Then came the cars (and car stereos and - I love basses - subwoofers) and bass guitars so after years of listening and collecting records (back in those days, 20-or some-years ago, they already were 600+) I entered rehersals to sing and play in bands, and together go see our heroes live... More volume!
    Then I attended my call of duty, an AeroForce rifleman, with training and testing and my then officers askin' me whyever I was wearing moulded earplugs whenever shooting.

    go find an audiological center to inspect your ears and have you a pair of moulded sylicon earplugs.
    My beloving talented younger brother taught me to play the bass, and he wore them for the first... when you're accustomed to deep lowend, guitars artificial harmonics and splashes/crashes cymbals are enemies.

    You're too young to fall under Hyperacusis my friend:eyebrow:

  18. Ric5

    Ric5 Supporting Member Commercial User

    Jan 29, 2008
    I convert 4 string Rickenbackers to 5 string basses.
  19. MrPierre


    Oct 22, 2012
    I have develloped tinnitus over the year and it is now fairly agressive. Sometime it keep me from sleeping. Get those earplugs Kscbass mentionned. Those thing rock. It like someone took down the volume button of life, without touching the EQ.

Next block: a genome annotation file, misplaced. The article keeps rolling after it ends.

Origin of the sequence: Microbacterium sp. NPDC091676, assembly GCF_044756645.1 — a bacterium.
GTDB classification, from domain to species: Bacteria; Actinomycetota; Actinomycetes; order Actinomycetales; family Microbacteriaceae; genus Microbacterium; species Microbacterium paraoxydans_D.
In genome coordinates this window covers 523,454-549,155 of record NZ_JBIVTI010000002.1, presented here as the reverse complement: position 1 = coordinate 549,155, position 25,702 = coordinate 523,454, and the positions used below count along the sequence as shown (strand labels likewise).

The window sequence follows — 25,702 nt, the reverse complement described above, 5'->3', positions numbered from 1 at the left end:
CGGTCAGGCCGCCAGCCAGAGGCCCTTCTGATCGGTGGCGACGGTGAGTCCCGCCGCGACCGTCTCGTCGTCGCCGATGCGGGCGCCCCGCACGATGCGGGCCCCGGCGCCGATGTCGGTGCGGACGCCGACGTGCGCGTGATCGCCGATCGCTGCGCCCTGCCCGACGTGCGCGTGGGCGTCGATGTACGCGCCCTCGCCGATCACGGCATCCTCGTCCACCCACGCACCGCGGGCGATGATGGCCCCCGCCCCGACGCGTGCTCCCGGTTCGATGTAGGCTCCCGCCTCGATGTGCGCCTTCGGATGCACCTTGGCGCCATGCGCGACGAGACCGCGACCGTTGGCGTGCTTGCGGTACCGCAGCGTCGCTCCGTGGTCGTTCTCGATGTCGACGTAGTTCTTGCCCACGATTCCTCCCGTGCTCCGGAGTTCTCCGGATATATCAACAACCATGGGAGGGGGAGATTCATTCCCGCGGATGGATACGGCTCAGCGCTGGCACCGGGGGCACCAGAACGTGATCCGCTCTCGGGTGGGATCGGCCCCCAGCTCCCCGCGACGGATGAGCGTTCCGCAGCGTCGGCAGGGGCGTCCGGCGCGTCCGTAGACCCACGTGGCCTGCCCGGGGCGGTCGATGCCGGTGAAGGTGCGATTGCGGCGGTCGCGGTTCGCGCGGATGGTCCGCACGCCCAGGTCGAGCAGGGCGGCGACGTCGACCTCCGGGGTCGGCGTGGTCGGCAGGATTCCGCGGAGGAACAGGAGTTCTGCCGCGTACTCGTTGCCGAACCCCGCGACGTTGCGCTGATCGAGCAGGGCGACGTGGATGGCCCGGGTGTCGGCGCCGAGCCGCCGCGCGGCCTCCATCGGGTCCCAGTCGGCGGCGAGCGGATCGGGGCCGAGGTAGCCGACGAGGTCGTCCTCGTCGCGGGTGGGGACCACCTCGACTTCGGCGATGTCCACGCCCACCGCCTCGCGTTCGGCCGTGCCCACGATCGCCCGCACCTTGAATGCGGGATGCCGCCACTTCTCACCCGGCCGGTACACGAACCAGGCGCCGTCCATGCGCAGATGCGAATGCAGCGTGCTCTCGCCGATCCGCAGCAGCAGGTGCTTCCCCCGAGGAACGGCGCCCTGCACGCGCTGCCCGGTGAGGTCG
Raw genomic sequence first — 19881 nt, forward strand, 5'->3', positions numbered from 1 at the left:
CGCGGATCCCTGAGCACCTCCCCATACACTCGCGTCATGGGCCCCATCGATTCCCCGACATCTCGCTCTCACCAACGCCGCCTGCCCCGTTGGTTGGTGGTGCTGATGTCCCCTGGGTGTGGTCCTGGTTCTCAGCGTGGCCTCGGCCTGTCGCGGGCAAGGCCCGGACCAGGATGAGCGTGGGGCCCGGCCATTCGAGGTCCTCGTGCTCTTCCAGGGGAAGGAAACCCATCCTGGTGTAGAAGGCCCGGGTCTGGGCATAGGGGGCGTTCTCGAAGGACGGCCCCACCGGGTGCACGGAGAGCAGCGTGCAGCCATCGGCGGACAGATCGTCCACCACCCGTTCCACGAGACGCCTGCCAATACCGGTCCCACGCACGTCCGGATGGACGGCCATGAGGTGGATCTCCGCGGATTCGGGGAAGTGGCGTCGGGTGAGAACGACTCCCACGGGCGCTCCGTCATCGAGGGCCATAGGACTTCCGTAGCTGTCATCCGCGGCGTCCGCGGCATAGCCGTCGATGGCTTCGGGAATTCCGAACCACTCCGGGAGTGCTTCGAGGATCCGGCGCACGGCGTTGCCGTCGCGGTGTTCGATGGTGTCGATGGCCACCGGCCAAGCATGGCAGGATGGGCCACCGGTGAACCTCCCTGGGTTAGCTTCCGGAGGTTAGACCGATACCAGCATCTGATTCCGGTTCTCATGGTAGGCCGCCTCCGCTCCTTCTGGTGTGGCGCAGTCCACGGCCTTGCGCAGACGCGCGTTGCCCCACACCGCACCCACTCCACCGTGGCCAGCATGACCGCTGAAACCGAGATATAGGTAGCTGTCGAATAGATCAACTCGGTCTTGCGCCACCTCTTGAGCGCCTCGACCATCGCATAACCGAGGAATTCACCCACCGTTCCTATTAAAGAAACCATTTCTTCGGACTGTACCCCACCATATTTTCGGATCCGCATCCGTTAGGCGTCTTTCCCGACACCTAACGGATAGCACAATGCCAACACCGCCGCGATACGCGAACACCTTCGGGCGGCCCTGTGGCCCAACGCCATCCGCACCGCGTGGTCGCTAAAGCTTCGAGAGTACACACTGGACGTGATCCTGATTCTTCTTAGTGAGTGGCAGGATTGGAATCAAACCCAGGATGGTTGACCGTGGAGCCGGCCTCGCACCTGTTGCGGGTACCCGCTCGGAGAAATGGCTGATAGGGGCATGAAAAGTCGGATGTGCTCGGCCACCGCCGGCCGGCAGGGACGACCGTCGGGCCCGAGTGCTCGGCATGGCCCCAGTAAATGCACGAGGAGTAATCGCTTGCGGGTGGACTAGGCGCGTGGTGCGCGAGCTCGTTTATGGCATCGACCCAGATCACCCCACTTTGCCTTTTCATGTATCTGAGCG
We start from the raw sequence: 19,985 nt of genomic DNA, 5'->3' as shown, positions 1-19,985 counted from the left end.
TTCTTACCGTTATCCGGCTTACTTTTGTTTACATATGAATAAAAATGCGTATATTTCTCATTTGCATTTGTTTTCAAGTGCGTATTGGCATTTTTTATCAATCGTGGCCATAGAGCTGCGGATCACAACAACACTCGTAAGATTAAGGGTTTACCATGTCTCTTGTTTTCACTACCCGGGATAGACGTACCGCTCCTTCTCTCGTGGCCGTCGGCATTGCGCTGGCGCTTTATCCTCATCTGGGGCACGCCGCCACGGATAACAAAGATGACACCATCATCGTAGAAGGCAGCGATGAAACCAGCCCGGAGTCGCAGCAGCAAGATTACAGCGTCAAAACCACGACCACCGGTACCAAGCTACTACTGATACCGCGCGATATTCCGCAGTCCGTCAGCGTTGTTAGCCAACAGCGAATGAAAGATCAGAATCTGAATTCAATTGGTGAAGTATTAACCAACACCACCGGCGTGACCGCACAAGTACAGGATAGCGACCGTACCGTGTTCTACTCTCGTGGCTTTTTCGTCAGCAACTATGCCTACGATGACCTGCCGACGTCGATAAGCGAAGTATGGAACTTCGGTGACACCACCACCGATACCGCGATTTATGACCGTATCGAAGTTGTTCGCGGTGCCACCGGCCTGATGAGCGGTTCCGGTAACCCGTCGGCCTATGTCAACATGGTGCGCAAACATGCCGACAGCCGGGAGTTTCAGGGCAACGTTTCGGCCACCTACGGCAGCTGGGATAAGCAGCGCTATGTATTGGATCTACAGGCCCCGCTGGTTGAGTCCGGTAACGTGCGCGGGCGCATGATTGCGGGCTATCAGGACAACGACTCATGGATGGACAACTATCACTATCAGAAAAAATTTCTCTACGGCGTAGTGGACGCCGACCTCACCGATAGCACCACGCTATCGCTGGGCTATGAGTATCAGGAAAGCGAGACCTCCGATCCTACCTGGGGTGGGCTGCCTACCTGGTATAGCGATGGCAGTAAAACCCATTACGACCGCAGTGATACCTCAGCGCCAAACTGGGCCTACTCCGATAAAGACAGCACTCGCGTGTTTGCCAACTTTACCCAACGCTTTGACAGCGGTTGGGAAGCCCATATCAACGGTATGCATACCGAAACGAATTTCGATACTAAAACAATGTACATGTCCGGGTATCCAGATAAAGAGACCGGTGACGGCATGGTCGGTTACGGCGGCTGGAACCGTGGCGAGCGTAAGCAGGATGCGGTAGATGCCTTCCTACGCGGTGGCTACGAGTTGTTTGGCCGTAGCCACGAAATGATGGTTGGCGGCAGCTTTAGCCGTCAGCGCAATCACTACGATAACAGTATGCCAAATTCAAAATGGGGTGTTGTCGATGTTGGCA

For the pain and the distortion in uour ears, get that checked by a doctor. Ears don't always heal by themself.
  20. Chuck M

    Chuck M Supporting Member

    May 2, 2000
    San Antonio, Texas
    You are apparently experiencing tinnitus and hyperacusis.

    Tinnitus is the ringing in your ears caused by exposure to high audio levels. The exposure is what you might call "short time accumulative" By that I mean that you can only endure high sound pressure levels for a short period of time without damage to your hearing. The higher the spl, the shorter time you should be exposed to it.

    Hyperacusis may be brought on by exposure to high spl, a blow to the head or other conditions that the medical community seem to have differing opinions on. I have it and experience it as extreme sensitivity to common sound, especially high frequency sounds such as the clinking of silverware or a plate, small children yelling, sirens, etc. It can be very painful.

    You must protect your hearing. It is one of the most important things you possess, as a musician, and once it is damaged there is no way to really get it back.

    The tinnitus may subside after a period of time if you avoid exposure to damaging spl's. My hyperacusis has never gotten better, I hope yours does.